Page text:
When Justin Zimmerman brews a batch of beer at Triple J Chophouse on Buddy Holly Avenue, roughly 3,000 pounds of grain are left behind every month. But instead of throwing it out, Zimmerman gives it away to a cattle rancher named Kyle Meers.
"I would hate to see it go away, because I feel like it provides us an opportunity to utilize that ... as a good feed source for the animals," Meers said. "And I think it helps them [local breweries] with their waste."
Meers feeds the spent grain to his small herd of black angus cattle. They love it, and he loves that he's getting a healthy, protein-rich supplementary feed for free.
This sort of brewer/rancher relationship exists around the world, with longtime partnerships between both small and large breweries and ranches. But wording in a proposed set of new FDA food safety regulations has the ranchers and brewers worried. They worry the government will soon require brewers to process and package the grain before they hand it off, something Zimmerman says he and other brewers can't afford to do.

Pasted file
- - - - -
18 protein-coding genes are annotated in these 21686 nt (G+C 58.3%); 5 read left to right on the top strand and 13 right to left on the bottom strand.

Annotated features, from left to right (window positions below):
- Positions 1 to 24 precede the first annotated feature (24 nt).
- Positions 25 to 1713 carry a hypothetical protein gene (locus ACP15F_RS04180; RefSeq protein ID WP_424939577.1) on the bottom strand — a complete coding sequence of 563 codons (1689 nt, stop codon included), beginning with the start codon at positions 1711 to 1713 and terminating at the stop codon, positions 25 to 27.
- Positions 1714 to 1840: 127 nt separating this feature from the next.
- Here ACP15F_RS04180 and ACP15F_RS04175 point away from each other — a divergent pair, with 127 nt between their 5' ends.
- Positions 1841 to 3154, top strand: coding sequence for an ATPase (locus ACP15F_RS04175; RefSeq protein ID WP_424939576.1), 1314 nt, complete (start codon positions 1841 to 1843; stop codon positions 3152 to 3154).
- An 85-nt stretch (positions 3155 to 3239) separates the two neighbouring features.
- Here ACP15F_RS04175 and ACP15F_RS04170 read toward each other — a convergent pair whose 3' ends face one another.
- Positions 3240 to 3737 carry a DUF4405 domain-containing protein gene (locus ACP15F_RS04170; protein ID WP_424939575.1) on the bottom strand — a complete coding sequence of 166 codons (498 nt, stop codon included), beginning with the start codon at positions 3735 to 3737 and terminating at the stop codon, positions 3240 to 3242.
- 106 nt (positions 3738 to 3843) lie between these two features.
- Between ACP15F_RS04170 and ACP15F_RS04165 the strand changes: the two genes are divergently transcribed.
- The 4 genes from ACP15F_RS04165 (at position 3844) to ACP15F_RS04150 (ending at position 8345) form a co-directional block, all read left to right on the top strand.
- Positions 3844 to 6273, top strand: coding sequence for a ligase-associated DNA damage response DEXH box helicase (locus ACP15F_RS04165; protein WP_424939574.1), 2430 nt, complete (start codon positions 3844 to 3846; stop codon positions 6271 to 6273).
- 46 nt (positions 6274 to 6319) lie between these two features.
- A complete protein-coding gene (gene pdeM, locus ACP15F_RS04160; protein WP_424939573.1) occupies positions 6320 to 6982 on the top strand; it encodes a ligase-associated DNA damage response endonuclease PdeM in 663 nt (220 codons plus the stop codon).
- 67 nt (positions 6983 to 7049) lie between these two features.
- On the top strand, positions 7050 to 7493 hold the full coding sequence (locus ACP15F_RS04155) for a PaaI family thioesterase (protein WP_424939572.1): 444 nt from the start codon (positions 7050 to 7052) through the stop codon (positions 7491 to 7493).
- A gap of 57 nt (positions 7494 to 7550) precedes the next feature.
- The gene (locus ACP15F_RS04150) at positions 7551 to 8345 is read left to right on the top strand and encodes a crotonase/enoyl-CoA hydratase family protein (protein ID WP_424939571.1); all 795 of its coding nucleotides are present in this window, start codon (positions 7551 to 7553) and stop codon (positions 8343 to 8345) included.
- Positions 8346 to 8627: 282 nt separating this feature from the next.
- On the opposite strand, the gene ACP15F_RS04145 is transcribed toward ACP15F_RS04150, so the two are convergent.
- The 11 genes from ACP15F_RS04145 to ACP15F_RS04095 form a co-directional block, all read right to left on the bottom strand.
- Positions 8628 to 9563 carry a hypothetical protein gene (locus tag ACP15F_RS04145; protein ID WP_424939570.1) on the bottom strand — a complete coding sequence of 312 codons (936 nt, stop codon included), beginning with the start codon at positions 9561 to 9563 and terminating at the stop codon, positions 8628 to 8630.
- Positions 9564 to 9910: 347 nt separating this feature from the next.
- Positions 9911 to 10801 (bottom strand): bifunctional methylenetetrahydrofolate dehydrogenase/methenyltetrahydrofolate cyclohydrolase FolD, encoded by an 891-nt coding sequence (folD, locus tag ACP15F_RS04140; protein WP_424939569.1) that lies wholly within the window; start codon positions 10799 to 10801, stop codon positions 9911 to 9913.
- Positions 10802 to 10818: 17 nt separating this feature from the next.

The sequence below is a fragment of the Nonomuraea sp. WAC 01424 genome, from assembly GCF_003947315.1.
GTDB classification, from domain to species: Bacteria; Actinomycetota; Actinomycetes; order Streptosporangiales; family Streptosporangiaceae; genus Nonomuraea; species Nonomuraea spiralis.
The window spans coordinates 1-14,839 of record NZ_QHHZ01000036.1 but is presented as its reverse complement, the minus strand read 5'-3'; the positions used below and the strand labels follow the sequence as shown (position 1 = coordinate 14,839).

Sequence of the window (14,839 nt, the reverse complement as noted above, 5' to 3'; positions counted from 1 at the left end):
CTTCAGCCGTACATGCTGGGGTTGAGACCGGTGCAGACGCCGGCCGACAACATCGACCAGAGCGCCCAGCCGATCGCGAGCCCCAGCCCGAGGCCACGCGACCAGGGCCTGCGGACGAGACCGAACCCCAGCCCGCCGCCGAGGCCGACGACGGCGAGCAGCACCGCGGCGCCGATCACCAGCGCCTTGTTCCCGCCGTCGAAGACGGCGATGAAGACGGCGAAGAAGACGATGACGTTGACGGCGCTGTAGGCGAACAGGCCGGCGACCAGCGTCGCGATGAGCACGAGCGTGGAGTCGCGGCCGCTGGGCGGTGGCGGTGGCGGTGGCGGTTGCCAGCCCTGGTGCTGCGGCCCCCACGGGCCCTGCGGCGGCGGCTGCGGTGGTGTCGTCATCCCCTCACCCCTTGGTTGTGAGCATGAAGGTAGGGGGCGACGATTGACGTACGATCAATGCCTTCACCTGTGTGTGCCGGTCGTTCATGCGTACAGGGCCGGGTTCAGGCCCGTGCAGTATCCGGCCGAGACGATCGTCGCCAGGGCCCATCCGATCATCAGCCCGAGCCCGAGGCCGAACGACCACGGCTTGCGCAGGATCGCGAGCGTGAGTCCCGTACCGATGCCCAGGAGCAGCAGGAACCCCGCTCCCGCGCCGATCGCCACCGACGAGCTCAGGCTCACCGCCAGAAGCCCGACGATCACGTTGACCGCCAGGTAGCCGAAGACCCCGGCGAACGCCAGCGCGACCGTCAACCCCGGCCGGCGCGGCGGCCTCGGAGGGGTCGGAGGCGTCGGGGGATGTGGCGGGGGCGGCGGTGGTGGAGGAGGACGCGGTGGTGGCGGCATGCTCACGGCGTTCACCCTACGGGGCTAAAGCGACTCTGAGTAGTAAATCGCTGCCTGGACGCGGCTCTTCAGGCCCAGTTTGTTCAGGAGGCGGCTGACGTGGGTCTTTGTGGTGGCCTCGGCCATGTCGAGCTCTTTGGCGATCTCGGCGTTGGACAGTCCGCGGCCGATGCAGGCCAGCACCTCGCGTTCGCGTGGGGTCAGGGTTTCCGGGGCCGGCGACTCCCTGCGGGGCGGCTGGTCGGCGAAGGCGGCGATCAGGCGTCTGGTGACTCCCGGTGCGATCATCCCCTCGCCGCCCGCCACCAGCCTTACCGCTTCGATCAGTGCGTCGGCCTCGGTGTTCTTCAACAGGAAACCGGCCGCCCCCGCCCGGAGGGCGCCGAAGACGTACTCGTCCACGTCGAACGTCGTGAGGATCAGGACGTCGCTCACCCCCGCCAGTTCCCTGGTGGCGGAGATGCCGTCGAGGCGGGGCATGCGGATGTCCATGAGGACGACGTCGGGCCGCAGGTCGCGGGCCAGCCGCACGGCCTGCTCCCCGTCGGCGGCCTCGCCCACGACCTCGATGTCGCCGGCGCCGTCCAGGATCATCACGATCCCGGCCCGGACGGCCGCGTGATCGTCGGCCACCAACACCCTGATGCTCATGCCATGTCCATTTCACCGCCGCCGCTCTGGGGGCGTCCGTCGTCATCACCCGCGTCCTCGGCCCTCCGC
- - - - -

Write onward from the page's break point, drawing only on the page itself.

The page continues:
Zimmerman said the estimated cost would be $50 million nationwide. He said it would be better to go to the cattle than to a landfill.
The FDA said its proposal has been misunderstood and the language will be altered and re-released this summer. Zimmerman and Meers hope the re-write will allow them to keep their current partnership.
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